As White, I initially opened with 1. e4 and after some experimentation chose suitable variations against the major Black defenses, playing the Exchange Ruy Lopez and Closed Sicilian in tournament play.  Before that I had informally tried out the main Ruy Lopez lines and the Open Sicilian, but the complexity was at that point beyond my capabilities and inclinations.  I recall being somewhat puzzled by the 1. d4 suite of openings and was never really attracted to them as White.  The Reti (1. Nf3) was neat to try, but at the time I didn't really understand what White was supposed to do in it.  (So that you have a frame of reference for my chess ability at the time, my first rating obtained in tournament play was in the low Class C range.)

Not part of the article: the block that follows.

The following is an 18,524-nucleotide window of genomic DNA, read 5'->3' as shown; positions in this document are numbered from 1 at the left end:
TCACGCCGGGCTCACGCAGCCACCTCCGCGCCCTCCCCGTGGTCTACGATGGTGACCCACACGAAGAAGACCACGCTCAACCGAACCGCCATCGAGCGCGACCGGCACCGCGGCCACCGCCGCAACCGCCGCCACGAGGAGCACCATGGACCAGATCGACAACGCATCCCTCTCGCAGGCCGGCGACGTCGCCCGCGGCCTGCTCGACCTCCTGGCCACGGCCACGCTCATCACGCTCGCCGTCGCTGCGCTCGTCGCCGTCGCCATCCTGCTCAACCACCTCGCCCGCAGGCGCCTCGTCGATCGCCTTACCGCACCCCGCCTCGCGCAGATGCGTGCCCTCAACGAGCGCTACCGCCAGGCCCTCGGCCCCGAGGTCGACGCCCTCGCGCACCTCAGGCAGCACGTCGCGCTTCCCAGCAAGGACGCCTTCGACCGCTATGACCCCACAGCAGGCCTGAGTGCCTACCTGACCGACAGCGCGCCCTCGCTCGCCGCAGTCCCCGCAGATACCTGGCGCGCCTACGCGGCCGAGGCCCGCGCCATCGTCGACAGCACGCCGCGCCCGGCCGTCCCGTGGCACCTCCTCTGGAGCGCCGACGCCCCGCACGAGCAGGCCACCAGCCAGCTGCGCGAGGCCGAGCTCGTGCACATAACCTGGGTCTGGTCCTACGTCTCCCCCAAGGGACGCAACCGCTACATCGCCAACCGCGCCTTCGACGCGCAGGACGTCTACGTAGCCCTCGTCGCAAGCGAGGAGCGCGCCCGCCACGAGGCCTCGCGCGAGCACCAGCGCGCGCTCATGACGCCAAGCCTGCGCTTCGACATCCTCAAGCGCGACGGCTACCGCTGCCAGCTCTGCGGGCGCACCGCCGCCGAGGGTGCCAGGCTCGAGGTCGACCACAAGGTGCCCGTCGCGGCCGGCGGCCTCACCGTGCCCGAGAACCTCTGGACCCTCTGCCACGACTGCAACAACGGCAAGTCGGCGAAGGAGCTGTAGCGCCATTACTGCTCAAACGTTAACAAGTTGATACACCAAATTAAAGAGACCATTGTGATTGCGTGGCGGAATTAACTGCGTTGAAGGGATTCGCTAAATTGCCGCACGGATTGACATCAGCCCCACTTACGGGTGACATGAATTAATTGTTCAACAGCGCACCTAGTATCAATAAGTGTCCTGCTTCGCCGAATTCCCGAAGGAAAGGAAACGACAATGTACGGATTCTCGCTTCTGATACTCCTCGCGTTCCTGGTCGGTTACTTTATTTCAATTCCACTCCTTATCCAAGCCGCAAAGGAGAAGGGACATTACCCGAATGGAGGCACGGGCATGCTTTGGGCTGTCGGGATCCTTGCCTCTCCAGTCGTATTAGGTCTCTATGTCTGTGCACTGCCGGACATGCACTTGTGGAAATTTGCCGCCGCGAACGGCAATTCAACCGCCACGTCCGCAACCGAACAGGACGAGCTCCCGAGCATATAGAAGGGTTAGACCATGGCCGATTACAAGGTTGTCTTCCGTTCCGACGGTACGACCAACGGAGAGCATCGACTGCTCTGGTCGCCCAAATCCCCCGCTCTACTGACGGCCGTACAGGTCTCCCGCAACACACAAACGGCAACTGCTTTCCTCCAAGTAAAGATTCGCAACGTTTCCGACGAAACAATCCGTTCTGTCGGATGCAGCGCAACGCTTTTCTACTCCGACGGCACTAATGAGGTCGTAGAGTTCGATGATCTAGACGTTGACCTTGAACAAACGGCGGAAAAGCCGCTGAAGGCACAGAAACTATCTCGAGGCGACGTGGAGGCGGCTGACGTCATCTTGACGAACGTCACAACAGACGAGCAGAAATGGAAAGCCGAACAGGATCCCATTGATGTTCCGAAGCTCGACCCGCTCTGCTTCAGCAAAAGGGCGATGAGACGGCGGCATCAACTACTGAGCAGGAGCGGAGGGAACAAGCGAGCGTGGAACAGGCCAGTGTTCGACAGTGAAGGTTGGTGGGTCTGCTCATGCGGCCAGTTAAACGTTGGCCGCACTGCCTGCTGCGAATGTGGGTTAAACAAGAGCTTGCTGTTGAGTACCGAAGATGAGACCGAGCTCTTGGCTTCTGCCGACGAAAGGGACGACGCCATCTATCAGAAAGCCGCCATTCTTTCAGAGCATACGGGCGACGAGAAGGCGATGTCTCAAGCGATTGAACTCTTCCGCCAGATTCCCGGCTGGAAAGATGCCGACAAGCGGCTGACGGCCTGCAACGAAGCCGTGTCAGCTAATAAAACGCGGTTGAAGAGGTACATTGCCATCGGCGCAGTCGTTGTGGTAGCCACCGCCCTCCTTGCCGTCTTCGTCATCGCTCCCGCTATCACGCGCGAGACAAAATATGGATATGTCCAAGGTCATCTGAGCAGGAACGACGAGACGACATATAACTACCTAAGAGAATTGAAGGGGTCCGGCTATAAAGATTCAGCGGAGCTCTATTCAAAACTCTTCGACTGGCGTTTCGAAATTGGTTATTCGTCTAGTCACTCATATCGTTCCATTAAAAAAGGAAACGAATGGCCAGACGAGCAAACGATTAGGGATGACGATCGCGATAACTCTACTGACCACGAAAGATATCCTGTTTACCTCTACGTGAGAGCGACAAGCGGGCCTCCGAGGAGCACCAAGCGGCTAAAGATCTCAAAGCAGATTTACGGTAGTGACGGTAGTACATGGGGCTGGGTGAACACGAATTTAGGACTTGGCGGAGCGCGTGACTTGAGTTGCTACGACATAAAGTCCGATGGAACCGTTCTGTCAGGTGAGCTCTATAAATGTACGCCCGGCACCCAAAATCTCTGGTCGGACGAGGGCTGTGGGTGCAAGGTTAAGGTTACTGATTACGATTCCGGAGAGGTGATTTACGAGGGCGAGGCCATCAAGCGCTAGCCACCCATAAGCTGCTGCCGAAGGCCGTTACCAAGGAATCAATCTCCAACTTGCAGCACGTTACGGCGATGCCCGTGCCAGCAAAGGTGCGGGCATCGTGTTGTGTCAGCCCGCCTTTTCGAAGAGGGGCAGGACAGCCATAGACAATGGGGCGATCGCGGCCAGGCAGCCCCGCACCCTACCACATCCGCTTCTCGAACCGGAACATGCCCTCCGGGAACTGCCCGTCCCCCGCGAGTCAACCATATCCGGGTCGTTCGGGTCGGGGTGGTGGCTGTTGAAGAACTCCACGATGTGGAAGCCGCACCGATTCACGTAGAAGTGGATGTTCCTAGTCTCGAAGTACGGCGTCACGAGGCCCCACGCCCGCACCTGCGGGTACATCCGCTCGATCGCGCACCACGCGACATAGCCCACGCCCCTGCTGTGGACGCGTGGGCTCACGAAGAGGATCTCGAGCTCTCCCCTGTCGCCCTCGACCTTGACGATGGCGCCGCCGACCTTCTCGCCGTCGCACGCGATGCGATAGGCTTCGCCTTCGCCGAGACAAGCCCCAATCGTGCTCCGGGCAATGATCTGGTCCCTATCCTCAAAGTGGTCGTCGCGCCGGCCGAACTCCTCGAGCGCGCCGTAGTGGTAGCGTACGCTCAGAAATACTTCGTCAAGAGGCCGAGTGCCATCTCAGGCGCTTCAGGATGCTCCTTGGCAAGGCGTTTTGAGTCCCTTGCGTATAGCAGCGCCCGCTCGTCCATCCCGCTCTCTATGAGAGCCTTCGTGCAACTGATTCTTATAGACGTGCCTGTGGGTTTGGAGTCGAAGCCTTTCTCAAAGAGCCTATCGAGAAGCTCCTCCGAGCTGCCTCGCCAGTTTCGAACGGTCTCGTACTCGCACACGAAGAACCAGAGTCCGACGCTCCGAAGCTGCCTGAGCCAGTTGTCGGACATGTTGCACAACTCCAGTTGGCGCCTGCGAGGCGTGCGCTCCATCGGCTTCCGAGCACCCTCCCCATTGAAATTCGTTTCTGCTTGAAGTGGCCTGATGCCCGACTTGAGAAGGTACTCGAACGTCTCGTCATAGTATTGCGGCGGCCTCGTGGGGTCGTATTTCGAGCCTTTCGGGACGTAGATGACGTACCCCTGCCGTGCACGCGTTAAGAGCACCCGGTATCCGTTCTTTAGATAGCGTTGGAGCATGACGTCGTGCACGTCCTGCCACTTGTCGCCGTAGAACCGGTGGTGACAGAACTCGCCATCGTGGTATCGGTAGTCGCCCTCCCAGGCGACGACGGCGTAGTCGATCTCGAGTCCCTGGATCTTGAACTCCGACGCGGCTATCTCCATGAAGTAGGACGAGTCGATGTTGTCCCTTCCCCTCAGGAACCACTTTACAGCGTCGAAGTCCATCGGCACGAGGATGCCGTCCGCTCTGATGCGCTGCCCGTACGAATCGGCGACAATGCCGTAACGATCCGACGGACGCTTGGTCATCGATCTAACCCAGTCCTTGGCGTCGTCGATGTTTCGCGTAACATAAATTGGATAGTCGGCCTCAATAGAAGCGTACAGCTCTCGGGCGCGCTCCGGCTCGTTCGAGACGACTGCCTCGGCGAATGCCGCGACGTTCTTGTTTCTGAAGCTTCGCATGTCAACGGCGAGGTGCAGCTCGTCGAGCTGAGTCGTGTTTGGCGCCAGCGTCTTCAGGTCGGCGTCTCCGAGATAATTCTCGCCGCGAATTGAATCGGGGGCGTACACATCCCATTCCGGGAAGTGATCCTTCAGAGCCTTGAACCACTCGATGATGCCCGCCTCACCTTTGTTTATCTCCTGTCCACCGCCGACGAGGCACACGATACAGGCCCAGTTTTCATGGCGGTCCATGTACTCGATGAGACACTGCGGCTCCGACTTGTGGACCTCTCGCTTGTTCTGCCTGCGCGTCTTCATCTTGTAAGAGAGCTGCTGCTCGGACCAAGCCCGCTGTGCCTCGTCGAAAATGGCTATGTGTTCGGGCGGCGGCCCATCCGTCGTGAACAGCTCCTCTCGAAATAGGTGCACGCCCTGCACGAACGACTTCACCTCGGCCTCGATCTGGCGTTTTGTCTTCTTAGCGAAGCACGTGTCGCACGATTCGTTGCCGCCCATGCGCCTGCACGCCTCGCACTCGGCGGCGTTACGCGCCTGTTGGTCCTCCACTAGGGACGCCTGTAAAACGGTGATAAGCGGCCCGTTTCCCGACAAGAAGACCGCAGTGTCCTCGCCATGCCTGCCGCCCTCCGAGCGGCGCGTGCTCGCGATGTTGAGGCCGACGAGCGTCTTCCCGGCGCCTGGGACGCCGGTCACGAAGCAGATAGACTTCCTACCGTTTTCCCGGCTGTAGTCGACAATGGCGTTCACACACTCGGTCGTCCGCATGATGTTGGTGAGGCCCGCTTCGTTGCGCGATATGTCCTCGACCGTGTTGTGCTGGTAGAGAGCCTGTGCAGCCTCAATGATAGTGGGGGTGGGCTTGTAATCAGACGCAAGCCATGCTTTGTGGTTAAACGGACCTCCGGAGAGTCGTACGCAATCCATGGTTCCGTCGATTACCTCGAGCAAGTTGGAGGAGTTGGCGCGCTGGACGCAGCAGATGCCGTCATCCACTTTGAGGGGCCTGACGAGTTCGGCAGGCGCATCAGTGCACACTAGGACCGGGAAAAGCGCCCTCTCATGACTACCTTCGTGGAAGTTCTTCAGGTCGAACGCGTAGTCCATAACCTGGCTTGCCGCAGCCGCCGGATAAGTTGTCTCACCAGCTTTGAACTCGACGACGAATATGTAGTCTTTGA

As Black, I looked at a range of possibilities, especially for defenses to 1. e4.  Informally, I played the Sicilian Najdorf, Alekhine, Closed Ruy Lopez, and French a great deal.  After some time, however, I gravitated towards the Caro-Kann, after having a serious go at the French.  It seemed to be similarly solid but without the drawbacks of the shut-in light-squared bishop and occasionally bare kingside.  As far as defenses to 1. d4 went, although I dabbled some with the King's Indian, I settled on the Slav as another solid choice.  Although the b7-c6-d5 pawn chain is a shared feature with the Caro-Kann, the positions arising from the two openings really aren't very similar, so the pairing doesn't save you much study time, unlike what you can achieve by playing the Modern (1..g6) or other very flexible openings that can be used against both 1. e4 and 1. d4.  As a small bonus, however, the openings selection did mean that I never had to fear the Blackmar-Diemer Gambit (1. d4 d5 2. e4) since I could just transpose to a Caro-Kann with 2..c6.